diplomacy, foreign affairs, national security, news, politics, wmd

Filed under: diplomacy, foreign affairs, national security, news, politics, wmd

Did the IPCC get anything right in its environment report?

Now IPCC hurricane data is questioned
February 15, 2010 by Andrew Orlowski

More trouble looms for the IPCC. The body may need to revise statements made in its Fourth Assessment Report on hurricanes and global warming. A statistical analysis of the raw data shows that the claims that global hurricane activity has increased cannot be supported.

Lake Erie Frozen over; First Time in 14 Years
February 17, 2010 by Accuweather.com

Following a cold snap in the Northeast, Lake Erie’s surface is virtually frozen over for the first time in about 14 years.

The ice ranges in thickness between paper thin along the northern shore and several inches along the southern shore, where many people are ice skating.

GoErie.com reports that the lake hasn’t completely frozen since the winter of 1995-1996.

cold, environment, false, fraud, global warming, hurricanes, ideology, left wing, liberalism, news, pandering, philosophy, political correctness, propaganda, scandal, science, weather

Filed under: cold, environment, false, fraud, global warming, hurricanes, ideology, left wing, liberalism, news, pandering, philosophy, political correctness, propaganda, scandal, science, weather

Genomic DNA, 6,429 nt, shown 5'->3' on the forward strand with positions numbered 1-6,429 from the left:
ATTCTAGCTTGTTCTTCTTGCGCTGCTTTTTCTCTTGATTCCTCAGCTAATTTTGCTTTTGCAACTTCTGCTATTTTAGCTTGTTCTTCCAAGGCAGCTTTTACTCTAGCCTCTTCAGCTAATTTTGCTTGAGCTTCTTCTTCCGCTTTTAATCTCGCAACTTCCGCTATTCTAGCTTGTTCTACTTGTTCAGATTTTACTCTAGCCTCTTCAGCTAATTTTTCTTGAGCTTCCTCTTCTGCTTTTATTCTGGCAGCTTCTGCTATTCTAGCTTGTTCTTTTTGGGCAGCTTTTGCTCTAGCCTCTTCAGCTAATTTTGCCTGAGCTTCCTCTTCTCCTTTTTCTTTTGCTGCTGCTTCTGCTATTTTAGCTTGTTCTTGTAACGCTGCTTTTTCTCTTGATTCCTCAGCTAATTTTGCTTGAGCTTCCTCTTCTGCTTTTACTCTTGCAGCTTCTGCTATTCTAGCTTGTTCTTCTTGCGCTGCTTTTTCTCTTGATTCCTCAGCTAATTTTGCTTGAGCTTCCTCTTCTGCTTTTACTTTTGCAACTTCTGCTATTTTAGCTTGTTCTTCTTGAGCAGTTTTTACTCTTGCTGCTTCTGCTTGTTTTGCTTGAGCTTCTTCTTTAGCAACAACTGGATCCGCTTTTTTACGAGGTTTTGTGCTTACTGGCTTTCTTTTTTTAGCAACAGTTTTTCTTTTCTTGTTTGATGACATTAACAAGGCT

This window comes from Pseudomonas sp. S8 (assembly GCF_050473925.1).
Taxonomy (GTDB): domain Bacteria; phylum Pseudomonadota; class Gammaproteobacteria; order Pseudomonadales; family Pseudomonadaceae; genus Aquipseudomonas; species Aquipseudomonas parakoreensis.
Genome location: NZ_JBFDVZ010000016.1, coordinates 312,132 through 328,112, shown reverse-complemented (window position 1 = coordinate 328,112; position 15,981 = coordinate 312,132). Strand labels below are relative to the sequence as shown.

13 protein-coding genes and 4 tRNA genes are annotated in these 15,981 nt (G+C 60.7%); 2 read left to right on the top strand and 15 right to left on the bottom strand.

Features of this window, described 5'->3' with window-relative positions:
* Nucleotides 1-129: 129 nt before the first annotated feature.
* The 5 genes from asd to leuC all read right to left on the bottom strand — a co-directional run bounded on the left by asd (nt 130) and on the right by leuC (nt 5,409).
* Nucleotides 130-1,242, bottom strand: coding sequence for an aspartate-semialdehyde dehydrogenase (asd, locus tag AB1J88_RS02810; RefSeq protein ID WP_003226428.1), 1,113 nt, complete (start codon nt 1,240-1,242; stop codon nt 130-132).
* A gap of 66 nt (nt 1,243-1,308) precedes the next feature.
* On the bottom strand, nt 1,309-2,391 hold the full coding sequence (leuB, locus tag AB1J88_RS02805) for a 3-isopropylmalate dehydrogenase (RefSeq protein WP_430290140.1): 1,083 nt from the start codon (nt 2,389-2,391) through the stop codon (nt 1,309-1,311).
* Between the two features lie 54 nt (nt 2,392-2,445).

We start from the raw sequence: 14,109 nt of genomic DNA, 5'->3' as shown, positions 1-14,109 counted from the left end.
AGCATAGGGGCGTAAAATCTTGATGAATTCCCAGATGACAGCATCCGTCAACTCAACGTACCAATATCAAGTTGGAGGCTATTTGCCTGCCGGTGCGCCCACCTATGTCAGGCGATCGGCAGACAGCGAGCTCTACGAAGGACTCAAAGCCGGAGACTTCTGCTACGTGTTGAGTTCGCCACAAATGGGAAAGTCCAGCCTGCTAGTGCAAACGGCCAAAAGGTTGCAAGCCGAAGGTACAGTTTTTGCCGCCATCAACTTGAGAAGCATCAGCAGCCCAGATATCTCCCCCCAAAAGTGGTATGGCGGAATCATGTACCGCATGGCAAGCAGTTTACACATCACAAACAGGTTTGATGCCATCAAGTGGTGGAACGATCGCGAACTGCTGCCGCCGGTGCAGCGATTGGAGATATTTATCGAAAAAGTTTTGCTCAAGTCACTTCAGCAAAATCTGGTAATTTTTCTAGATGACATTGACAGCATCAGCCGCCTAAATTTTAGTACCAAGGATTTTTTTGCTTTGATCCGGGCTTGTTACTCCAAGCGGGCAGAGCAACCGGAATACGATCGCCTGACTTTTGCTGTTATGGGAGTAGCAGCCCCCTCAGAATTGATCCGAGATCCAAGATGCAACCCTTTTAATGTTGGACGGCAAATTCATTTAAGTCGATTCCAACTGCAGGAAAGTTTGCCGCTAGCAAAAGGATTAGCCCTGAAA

Another hate crime against a Church

Teens shot during California church service
February 15, 2010 by CNN

A Sunday church service in Richmond, California, erupted into chaos when three gunmen opened fire on congregants, injuring two teens, according to police.

Police headed to the New Gethsemane Church of God in Christ about 12:30 p.m. (3:30 p.m. ET), after three hooded men shot at churchgoers, Richmond police spokeswoman Bisa French told CNN.

“We’re not sure if those two victims were targeted, but someone definitely in that general area where the victims were, was targeted,” French said.

Police are unsure why the church, filled with more than 100 people, was attacked.

abuse, criminal, hate crime, news, religion, tragedy

Filed under: abuse, criminal, hate crime, news, religion, tragedy

A shooting and death at a middle school

Hospital Confirms 9th Grade Shooting Victim from Discovery Middle School Has Died
February 5, 2010 by WHNT 19 News

MADISON, AL – Huntsville Hospital officials confirmed late Friday evening that a ninth grade student died after being shot inside Discovery Middle School. Todd Brown, 14, was shot in the ninth grade hallway on Friday afternoon. The alleged shooter is another ninth grader. He is in custody.

Brown died at Huntsville Hospital. Earlier, Madison School officials were at the hospital with Brown’s family.